This recipe makes 1 serving, and is a complete meal when paired with some protein to keep you full, like cheese, ham, or a hard boiled egg. Or try it with a tall glass of low-fat milk.



  • 1 slice whole wheat toast
  • 1 tsp margarine or butter
  • a hefty pinch each of cinnamon and brown sugar
  • 1 medium-sized apple
  1. Toast the bread.
  2. Meanwhile, cut the apple into thin slices.
  3. Spread the margarine or butter on the toast. Sprinkle the cinnamon and brown sugar over top. Top with apples.
  4. Eat the rest of the apple and keep the doctor away.

Creamy Pasta with Bacon and Spinach

Apparently I’ve been on a bit of a pasta theme lately here. Between this simple little guy and this seasonal invention, there should be something for everyone. And then there’s this lovely creation. I usually try to avoid cream sauce, because it’s usually a salty, fatty, but totally lovely, nightmare. The trick here is that I used fat-free sour cream in the sauce instead of cream or eg

gs or anything. There’s still bacon, in all it’s greasy, salty glory, but as long as we keep “sometimes foods” as sometimes foods, a little bit won’t hurt anyone.

Remember when you’re choosing dairy products to look for ones that are lower in fat. This includes milk, cheese, yogurt, and cottage cheese. Both sour cream and cream cheese are normally too high in fat and too low in calcium to be considered in the Milk and Alternatives food group on Eating Well with Canada’s Food Guide. To keep either of these from being a nutritional punch in the gut, look for fat-free or low-fat options. Just also compare the labels to make sure that you’re not taking in more salt or sugar than you need when you lose the fat.

This recipe makes 4 large servings.



  • 2 cups uncooked pasta
  • 1 small onion, diced
  • 5 slices regular bacon, chopped into small pieces (choose low sodium if it’s available. Again, compare your labels)
  • 2 large cloves of garlic, minced
  • 3 cups baby spinach, washed
  • 1 cup fat-free sour cream
  • 2/3 cup grated parmesan cheese
  • salt and freshly ground pepper to taste
  1. Cook the pasta according to the package directions until it is al dente. Drain and set aside.
  2. In the meantime, heat a non-stick skillet on medium heat.
  3. Add the onion and cook until it is starting to get soft.
  4. Add the bacon and garlic. Cook until the bacon is cooked through (roughly 5-7 minutes)
  5. Carefully drain the excess bacon grease from the pan, keeping the onion, garlic, and bacon in the pan.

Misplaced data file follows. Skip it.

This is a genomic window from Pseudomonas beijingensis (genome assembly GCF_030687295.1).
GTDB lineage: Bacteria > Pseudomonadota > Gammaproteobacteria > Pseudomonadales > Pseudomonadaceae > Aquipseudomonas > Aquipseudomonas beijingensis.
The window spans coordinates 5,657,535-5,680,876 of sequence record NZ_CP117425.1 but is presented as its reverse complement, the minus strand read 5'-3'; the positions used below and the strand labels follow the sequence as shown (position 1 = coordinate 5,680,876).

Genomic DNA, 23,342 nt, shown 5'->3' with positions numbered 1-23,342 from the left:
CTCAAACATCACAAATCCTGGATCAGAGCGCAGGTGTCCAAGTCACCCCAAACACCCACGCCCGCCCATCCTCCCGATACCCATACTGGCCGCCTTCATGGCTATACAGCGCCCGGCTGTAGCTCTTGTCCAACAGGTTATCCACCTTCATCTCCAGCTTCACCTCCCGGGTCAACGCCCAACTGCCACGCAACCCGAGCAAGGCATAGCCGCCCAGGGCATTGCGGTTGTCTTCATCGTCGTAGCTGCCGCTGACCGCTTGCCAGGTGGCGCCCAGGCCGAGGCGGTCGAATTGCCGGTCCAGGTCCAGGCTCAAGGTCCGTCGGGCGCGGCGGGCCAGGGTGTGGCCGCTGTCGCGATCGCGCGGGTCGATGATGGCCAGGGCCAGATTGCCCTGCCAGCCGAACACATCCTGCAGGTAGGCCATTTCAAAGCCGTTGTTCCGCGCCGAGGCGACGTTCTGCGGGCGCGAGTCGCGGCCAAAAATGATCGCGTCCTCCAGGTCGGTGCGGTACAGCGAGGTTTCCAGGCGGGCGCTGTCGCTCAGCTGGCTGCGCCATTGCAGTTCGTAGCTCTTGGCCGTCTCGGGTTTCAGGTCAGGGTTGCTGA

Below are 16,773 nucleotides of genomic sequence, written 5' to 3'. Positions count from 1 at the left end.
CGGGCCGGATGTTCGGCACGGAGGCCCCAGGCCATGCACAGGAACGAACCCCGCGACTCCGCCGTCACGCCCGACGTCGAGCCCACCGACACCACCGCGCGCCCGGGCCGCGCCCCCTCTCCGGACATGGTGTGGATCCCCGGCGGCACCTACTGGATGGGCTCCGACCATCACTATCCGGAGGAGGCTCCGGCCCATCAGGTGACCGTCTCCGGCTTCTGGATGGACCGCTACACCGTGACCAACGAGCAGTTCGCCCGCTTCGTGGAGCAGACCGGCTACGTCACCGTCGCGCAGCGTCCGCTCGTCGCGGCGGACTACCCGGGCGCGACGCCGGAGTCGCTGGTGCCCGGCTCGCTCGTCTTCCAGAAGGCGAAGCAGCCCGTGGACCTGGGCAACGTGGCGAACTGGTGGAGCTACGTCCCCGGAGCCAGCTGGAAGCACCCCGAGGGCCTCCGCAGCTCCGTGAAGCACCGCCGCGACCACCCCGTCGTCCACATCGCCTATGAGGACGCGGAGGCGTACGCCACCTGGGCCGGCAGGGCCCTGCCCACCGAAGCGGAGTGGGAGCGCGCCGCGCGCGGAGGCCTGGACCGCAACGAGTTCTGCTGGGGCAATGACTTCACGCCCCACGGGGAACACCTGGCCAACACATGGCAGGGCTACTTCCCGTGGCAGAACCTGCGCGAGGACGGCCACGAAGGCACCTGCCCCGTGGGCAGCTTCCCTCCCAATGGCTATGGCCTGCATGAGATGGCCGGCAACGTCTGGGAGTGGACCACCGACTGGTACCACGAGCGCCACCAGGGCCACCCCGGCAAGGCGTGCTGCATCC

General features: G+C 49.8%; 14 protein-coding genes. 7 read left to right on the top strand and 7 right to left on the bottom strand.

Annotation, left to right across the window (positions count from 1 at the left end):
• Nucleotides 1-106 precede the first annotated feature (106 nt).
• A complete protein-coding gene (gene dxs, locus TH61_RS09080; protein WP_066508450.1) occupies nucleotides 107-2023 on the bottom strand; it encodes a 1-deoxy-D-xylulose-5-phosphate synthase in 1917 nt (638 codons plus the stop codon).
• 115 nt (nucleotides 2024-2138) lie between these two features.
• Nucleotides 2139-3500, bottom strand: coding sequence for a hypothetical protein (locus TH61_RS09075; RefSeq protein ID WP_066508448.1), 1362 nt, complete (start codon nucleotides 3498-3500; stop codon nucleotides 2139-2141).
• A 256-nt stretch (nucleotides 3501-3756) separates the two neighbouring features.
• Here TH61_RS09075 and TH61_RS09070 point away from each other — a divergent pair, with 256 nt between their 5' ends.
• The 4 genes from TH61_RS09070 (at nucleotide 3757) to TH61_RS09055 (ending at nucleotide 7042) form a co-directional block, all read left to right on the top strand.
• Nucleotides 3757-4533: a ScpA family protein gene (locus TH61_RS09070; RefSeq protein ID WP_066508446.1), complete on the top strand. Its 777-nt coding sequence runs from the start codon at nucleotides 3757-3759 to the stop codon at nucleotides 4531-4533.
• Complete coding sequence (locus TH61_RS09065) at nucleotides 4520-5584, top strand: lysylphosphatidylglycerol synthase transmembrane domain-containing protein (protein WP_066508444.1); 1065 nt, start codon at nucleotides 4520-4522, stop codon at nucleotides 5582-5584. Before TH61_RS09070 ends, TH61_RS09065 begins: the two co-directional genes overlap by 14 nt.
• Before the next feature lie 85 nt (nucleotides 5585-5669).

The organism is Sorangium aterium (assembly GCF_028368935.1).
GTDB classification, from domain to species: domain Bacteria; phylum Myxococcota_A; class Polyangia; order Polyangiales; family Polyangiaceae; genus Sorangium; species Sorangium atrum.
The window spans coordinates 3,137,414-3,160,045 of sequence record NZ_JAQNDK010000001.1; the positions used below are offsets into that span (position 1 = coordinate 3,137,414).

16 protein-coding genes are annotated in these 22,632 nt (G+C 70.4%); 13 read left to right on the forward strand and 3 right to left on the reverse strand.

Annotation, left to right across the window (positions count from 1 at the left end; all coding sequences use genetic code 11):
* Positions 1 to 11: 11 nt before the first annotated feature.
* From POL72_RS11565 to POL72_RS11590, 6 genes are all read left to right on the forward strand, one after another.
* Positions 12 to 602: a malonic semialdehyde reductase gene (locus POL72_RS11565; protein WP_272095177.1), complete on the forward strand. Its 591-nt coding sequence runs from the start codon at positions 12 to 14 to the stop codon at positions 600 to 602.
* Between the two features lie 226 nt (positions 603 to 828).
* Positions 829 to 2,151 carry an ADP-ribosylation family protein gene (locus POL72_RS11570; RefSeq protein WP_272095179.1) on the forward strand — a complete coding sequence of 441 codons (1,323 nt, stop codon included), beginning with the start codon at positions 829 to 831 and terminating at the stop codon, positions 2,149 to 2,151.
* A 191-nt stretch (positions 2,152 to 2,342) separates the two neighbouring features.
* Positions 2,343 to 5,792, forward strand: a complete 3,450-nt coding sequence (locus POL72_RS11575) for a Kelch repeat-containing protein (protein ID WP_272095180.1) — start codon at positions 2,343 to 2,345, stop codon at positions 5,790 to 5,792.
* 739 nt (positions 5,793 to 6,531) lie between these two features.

6. Add the spinach and cook for 2-3 minutes until all the spinach has wilted.
  7. Add the pasta and sour cream and mix thoroughly. Stir in parmesan until distributed evenly.
  8. Add salt and pepper to taste.

Note: enjoy reheated leftovers with a glass of white wine while writing a blog post for a very exciting Friday night.

Southwest Breakfast Grilled Cheese

I do not understand the weather this fall. We had a bit of snow and frost a few weeks ago. Then it rained for most of the last couple weeks. And now it’s supposed to be 20 degrees for the next day or so. What is this? In honour of the nice sunny weather, I bring you a nice sunny Southwest Breakfast Grilled Cheese.

As I’m sure I have mentioned before, I am a big fan of breakfast and could happily eat breakfast for every meal of the day. Most typical breakfast foods, especially breakfast sandwiches, don’t do so well in the vegetable department. This recipe has almost a full serving of vegetables in it, so you’re starting the day of right. If you combine that with some whole wheat or whole grain bread, low fat cheese, and low sodium salsa, you can get some serious nutrition in there. If you want things a little spicier, use hot salsa, or throw some chili powder and cumin in the with the eggs and peppers.

This recipe makes 1 serving (unless you’re super nice and decide to share).



  • 1/3 cup chopped red and green peppers (either/or will work, or whatever you have on hand)
  • 1 egg
  • 1/4 cup shredded cheddar cheese
  • 2 tbsp medium salsa
  • 1 tsp margarine
  • 2 slices whole wheat bread
  1. In a non-stick skillet, cook the peppers until soft. Set aside.
  2. Scramble the egg and cook in a non-stick skillet (I use the same one for everything, I’m not getting any extra dishes dirty). Set aside.
  3. Spread margarine on one side of each slice of bread.
  4. Between the un-buttered sides, layer the cheese, scrambled egg, peppers, and salsa. Having cheese layered throughout helps it all stick together.
  5. Place the sandwich in the skillet and cook for 2 to 3 minutes each side, or until the bread is toasty and golden brown.